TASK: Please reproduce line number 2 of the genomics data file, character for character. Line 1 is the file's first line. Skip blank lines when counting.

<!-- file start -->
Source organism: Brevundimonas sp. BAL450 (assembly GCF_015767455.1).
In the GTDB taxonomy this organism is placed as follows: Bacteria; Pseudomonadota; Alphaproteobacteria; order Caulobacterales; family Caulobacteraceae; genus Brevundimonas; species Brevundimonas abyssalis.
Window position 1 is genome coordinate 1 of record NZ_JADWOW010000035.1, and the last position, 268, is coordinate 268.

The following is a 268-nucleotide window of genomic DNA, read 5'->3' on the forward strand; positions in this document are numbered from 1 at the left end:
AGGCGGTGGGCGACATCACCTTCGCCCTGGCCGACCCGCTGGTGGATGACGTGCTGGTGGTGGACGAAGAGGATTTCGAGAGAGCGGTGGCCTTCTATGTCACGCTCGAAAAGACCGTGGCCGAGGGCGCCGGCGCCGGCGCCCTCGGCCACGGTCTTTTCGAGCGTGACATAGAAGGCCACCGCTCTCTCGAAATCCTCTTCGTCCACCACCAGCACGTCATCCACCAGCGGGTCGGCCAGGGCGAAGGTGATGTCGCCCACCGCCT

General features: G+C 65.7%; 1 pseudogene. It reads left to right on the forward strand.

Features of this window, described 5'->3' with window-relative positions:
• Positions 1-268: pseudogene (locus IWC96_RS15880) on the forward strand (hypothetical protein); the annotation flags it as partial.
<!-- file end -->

In the GTDB taxonomy this organism is placed as follows: Bacteria; Pseudomonadota; Alphaproteobacteria; order Caulobacterales; family Caulobacteraceae; genus Brevundimonas; species Brevundimonas abyssalis.